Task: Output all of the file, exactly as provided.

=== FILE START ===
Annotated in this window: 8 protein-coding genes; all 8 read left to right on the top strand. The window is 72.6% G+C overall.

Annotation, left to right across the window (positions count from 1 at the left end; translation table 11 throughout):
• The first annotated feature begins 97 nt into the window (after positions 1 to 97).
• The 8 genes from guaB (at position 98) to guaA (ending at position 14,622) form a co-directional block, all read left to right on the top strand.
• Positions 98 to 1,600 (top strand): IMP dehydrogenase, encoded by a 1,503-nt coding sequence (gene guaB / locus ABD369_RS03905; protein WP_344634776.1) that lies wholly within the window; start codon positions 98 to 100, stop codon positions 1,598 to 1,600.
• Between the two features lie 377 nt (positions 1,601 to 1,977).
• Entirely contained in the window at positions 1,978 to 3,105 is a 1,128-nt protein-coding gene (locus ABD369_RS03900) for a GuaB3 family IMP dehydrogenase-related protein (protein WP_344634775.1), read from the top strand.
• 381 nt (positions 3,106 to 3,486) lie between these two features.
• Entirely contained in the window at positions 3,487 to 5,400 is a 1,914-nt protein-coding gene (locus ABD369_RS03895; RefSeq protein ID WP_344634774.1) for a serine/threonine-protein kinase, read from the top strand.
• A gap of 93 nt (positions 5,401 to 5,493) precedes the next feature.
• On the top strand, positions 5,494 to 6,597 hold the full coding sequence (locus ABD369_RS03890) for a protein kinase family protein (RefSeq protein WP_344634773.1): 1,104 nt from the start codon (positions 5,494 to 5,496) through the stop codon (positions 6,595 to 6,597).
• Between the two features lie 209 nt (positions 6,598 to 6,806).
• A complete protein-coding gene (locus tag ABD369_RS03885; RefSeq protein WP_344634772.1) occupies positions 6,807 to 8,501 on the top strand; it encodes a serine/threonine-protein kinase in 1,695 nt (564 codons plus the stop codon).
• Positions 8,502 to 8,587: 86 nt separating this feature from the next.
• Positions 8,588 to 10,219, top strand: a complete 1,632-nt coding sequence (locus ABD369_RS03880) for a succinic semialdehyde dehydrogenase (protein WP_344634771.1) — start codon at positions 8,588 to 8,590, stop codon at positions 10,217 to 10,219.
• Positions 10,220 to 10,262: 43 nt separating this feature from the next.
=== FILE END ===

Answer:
Annotated in this window: 8 protein-coding genes; all 8 read left to right on the top strand. The window is 72.6% G+C overall.

Annotation, left to right across the window (positions count from 1 at the left end; translation table 11 throughout):
• The first annotated feature begins 97 nt into the window (after positions 1 to 97).
• The 8 genes from guaB (at position 98) to guaA (ending at position 14,622) form a co-directional block, all read left to right on the top strand.
• Positions 98 to 1,600 (top strand): IMP dehydrogenase, encoded by a 1,503-nt coding sequence (gene guaB / locus ABD369_RS03905; protein WP_344634776.1) that lies wholly within the window; start codon positions 98 to 100, stop codon positions 1,598 to 1,600.
• Between the two features lie 377 nt (positions 1,601 to 1,977).
• Entirely contained in the window at positions 1,978 to 3,105 is a 1,128-nt protein-coding gene (locus ABD369_RS03900) for a GuaB3 family IMP dehydrogenase-related protein (protein WP_344634775.1), read from the top strand.
• 381 nt (positions 3,106 to 3,486) lie between these two features.
• Entirely contained in the window at positions 3,487 to 5,400 is a 1,914-nt protein-coding gene (locus ABD369_RS03895; RefSeq protein ID WP_344634774.1) for a serine/threonine-protein kinase, read from the top strand.
• A gap of 93 nt (positions 5,401 to 5,493) precedes the next feature.
• On the top strand, positions 5,494 to 6,597 hold the full coding sequence (locus ABD369_RS03890) for a protein kinase family protein (RefSeq protein WP_344634773.1): 1,104 nt from the start codon (positions 5,494 to 5,496) through the stop codon (positions 6,595 to 6,597).
• Between the two features lie 209 nt (positions 6,598 to 6,806).
• A complete protein-coding gene (locus tag ABD369_RS03885; RefSeq protein WP_344634772.1) occupies positions 6,807 to 8,501 on the top strand; it encodes a serine/threonine-protein kinase in 1,695 nt (564 codons plus the stop codon).
• Positions 8,502 to 8,587: 86 nt separating this feature from the next.
• Positions 8,588 to 10,219, top strand: a complete 1,632-nt coding sequence (locus ABD369_RS03880) for a succinic semialdehyde dehydrogenase (protein WP_344634771.1) — start codon at positions 8,588 to 8,590, stop codon at positions 10,217 to 10,219.
• Positions 10,220 to 10,262: 43 nt separating this feature from the next.